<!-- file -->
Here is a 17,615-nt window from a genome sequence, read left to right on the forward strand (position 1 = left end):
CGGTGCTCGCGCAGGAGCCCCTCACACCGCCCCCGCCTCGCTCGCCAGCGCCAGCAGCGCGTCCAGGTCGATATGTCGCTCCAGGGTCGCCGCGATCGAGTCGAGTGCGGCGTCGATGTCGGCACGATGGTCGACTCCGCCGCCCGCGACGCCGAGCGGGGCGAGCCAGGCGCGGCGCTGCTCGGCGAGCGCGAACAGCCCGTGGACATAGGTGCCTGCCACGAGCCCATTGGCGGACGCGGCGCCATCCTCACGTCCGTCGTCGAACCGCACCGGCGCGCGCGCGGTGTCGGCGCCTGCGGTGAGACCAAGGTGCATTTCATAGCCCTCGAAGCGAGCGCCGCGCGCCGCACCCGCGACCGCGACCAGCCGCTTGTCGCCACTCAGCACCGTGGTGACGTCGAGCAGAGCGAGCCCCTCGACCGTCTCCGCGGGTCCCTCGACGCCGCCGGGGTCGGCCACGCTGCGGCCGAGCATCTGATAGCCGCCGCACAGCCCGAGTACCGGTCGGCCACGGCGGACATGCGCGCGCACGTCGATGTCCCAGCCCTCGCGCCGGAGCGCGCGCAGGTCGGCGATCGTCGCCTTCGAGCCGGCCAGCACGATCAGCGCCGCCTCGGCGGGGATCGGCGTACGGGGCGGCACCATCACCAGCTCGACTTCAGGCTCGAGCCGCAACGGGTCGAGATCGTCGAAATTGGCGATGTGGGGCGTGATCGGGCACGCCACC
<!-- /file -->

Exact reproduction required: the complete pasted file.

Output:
Here is a 17,615-nt window from a genome sequence, read left to right on the forward strand (position 1 = left end):
CGGTGCTCGCGCAGGAGCCCCTCACACCGCCCCCGCCTCGCTCGCCAGCGCCAGCAGCGCGTCCAGGTCGATATGTCGCTCCAGGGTCGCCGCGATCGAGTCGAGTGCGGCGTCGATGTCGGCACGATGGTCGACTCCGCCGCCCGCGACGCCGAGCGGGGCGAGCCAGGCGCGGCGCTGCTCGGCGAGCGCGAACAGCCCGTGGACATAGGTGCCTGCCACGAGCCCATTGGCGGACGCGGCGCCATCCTCACGTCCGTCGTCGAACCGCACCGGCGCGCGCGCGGTGTCGGCGCCTGCGGTGAGACCAAGGTGCATTTCATAGCCCTCGAAGCGAGCGCCGCGCGCCGCACCCGCGACCGCGACCAGCCGCTTGTCGCCACTCAGCACCGTGGTGACGTCGAGCAGAGCGAGCCCCTCGACCGTCTCCGCGGGTCCCTCGACGCCGCCGGGGTCGGCCACGCTGCGGCCGAGCATCTGATAGCCGCCGCACAGCCCGAGTACCGGTCGGCCACGGCGGACATGCGCGCGCACGTCGATGTCCCAGCCCTCGCGCCGGAGCGCGCGCAGGTCGGCGATCGTCGCCTTCGAGCCGGCCAGCACGATCAGCGCCGCCTCGGCGGGGATCGGCGTACGGGGCGGCACCATCACCAGCTCGACTTCAGGCTCGAGCCGCAACGGGTCGAGATCGTCGAAATTGGCGATGTGGGGCGTGATCGGGCACGCCACC